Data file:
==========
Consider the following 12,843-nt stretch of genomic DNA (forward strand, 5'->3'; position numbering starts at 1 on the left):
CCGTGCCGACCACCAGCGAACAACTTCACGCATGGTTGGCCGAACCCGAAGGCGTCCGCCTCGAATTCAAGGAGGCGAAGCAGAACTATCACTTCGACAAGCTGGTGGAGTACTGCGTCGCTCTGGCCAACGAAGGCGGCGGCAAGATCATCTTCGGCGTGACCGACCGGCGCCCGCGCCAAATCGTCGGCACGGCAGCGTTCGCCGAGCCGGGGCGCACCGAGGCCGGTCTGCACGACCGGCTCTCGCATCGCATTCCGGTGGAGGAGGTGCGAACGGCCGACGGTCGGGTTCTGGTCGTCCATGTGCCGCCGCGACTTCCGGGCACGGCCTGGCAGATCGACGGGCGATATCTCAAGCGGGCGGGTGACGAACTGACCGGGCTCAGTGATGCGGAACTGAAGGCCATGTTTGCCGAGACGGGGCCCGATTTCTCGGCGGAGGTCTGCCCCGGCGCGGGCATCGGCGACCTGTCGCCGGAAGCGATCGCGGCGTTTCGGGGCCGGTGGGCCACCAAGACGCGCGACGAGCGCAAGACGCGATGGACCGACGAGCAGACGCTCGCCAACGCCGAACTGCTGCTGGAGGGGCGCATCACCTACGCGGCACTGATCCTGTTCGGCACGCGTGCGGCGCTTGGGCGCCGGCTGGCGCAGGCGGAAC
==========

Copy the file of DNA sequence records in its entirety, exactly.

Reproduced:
Consider the following 12,843-nt stretch of genomic DNA (forward strand, 5'->3'; position numbering starts at 1 on the left):
CCGTGCCGACCACCAGCGAACAACTTCACGCATGGTTGGCCGAACCCGAAGGCGTCCGCCTCGAATTCAAGGAGGCGAAGCAGAACTATCACTTCGACAAGCTGGTGGAGTACTGCGTCGCTCTGGCCAACGAAGGCGGCGGCAAGATCATCTTCGGCGTGACCGACCGGCGCCCGCGCCAAATCGTCGGCACGGCAGCGTTCGCCGAGCCGGGGCGCACCGAGGCCGGTCTGCACGACCGGCTCTCGCATCGCATTCCGGTGGAGGAGGTGCGAACGGCCGACGGTCGGGTTCTGGTCGTCCATGTGCCGCCGCGACTTCCGGGCACGGCCTGGCAGATCGACGGGCGATATCTCAAGCGGGCGGGTGACGAACTGACCGGGCTCAGTGATGCGGAACTGAAGGCCATGTTTGCCGAGACGGGGCCCGATTTCTCGGCGGAGGTCTGCCCCGGCGCGGGCATCGGCGACCTGTCGCCGGAAGCGATCGCGGCGTTTCGGGGCCGGTGGGCCACCAAGACGCGCGACGAGCGCAAGACGCGATGGACCGACGAGCAGACGCTCGCCAACGCCGAACTGCTGCTGGAGGGGCGCATCACCTACGCGGCACTGATCCTGTTCGGCACGCGTGCGGCGCTTGGGCGCCGGCTGGCGCAGGCGGAAC